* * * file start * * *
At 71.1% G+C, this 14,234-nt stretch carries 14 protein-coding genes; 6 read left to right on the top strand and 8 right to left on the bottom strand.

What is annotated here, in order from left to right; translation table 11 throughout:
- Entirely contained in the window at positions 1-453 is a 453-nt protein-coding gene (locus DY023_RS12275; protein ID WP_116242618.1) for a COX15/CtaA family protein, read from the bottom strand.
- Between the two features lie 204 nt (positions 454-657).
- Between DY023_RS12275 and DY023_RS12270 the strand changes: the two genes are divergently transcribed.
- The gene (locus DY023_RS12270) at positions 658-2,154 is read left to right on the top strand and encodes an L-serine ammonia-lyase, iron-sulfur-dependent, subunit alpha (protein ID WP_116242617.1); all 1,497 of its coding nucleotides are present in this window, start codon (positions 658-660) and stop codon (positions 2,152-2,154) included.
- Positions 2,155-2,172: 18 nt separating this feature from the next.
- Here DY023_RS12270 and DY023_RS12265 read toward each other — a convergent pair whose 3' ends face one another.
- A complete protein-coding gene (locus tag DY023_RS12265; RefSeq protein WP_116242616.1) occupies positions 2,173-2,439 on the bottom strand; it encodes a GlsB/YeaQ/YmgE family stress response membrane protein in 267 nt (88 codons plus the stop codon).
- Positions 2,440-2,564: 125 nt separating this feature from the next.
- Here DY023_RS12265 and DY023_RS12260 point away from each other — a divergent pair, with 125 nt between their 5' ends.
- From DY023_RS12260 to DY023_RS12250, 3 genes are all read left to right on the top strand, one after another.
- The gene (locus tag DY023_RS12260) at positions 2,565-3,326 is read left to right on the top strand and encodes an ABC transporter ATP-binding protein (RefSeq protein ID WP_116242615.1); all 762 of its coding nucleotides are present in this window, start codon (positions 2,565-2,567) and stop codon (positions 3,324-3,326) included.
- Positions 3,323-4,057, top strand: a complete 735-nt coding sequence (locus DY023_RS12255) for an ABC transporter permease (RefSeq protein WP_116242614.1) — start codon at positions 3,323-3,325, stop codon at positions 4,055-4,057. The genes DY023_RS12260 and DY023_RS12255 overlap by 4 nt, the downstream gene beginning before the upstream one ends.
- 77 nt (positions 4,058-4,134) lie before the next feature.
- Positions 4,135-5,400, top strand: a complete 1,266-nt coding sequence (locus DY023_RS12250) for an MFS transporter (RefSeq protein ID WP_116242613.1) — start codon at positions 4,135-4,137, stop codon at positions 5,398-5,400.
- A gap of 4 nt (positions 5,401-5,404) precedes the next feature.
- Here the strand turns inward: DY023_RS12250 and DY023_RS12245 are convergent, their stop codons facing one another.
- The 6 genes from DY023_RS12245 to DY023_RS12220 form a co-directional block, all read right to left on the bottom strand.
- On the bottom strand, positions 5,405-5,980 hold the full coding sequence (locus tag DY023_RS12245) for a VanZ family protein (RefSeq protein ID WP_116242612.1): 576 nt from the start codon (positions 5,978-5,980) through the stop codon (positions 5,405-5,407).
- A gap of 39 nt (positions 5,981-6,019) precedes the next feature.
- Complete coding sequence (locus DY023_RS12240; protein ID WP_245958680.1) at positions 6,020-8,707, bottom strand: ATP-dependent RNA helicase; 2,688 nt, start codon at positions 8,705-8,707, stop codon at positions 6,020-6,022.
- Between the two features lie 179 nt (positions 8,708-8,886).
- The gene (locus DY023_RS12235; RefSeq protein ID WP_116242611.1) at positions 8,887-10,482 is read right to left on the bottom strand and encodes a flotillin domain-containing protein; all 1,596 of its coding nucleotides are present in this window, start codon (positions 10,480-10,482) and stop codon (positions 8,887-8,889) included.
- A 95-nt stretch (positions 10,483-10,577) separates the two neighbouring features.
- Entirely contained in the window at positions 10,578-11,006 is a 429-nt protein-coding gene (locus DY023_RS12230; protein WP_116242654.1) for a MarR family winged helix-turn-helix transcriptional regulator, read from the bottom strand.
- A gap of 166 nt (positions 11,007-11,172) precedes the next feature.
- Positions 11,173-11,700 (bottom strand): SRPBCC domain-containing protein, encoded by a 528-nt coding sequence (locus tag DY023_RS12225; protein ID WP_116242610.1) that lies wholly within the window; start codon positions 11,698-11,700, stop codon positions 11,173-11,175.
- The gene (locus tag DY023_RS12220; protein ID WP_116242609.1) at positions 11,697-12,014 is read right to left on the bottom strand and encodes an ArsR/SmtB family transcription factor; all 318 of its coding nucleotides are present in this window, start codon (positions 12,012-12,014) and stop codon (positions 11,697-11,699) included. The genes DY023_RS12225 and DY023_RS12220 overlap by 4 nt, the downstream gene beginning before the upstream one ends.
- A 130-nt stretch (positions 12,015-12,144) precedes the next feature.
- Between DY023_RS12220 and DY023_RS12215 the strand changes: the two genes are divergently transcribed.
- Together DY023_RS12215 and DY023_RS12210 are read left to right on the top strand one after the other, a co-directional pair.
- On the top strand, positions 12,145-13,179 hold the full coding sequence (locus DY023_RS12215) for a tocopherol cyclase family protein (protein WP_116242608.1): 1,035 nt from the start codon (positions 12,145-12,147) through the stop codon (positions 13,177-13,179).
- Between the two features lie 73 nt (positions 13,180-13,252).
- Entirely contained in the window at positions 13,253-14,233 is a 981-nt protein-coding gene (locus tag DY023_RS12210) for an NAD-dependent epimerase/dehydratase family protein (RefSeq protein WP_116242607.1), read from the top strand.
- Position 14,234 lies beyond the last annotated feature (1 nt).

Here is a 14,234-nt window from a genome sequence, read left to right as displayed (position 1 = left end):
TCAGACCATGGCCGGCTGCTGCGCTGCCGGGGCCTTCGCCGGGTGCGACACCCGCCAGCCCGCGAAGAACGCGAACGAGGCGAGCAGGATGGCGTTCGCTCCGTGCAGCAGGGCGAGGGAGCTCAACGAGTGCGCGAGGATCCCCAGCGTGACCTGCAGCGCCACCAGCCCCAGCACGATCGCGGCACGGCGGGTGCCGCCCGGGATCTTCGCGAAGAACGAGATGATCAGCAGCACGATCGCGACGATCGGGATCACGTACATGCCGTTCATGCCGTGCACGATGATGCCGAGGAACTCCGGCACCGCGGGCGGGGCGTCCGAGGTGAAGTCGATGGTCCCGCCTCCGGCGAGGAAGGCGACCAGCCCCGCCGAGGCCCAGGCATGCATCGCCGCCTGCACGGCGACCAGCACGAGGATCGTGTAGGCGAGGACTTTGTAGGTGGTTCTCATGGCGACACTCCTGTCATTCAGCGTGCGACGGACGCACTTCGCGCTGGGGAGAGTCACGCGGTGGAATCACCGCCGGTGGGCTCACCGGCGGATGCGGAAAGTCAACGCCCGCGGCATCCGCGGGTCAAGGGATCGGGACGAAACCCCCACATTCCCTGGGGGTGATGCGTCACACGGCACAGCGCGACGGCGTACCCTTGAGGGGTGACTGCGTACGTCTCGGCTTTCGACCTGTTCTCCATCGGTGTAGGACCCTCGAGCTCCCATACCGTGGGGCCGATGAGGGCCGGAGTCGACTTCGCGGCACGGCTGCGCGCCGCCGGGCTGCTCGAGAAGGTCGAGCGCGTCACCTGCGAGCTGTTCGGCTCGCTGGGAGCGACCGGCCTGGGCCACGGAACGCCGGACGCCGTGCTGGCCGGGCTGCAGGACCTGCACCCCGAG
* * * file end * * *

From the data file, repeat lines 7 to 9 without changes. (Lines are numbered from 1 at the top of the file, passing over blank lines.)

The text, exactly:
- Positions 2,155-2,172: 18 nt separating this feature from the next.
- Here DY023_RS12270 and DY023_RS12265 read toward each other — a convergent pair whose 3' ends face one another.
- A complete protein-coding gene (locus tag DY023_RS12265; RefSeq protein WP_116242616.1) occupies positions 2,173-2,439 on the bottom strand; it encodes a GlsB/YeaQ/YmgE family stress response membrane protein in 267 nt (88 codons plus the stop codon).